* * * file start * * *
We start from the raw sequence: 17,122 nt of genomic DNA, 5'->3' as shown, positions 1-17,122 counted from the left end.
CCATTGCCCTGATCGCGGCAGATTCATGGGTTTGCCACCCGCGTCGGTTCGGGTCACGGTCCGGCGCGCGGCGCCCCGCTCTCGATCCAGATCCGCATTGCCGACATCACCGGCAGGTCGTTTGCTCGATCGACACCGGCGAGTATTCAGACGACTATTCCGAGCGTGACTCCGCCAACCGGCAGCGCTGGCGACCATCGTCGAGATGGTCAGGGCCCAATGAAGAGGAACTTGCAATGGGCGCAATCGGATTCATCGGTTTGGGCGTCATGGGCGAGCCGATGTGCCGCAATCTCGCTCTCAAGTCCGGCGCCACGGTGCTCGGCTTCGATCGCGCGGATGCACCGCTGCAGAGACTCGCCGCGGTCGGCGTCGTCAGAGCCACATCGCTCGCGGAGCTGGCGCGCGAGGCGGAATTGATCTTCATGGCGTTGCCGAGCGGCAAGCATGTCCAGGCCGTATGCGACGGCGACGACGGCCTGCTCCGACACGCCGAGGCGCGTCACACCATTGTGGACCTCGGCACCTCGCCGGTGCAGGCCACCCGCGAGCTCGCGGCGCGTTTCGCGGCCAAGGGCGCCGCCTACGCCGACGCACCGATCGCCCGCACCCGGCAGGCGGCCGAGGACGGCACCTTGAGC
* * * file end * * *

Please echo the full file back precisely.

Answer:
We start from the raw sequence: 17,122 nt of genomic DNA, 5'->3' as shown, positions 1-17,122 counted from the left end.
CCATTGCCCTGATCGCGGCAGATTCATGGGTTTGCCACCCGCGTCGGTTCGGGTCACGGTCCGGCGCGCGGCGCCCCGCTCTCGATCCAGATCCGCATTGCCGACATCACCGGCAGGTCGTTTGCTCGATCGACACCGGCGAGTATTCAGACGACTATTCCGAGCGTGACTCCGCCAACCGGCAGCGCTGGCGACCATCGTCGAGATGGTCAGGGCCCAATGAAGAGGAACTTGCAATGGGCGCAATCGGATTCATCGGTTTGGGCGTCATGGGCGAGCCGATGTGCCGCAATCTCGCTCTCAAGTCCGGCGCCACGGTGCTCGGCTTCGATCGCGCGGATGCACCGCTGCAGAGACTCGCCGCGGTCGGCGTCGTCAGAGCCACATCGCTCGCGGAGCTGGCGCGCGAGGCGGAATTGATCTTCATGGCGTTGCCGAGCGGCAAGCATGTCCAGGCCGTATGCGACGGCGACGACGGCCTGCTCCGACACGCCGAGGCGCGTCACACCATTGTGGACCTCGGCACCTCGCCGGTGCAGGCCACCCGCGAGCTCGCGGCGCGTTTCGCGGCCAAGGGCGCCGCCTACGCCGACGCACCGATCGCCCGCACCCGGCAGGCGGCCGAGGACGGCACCTTGAGC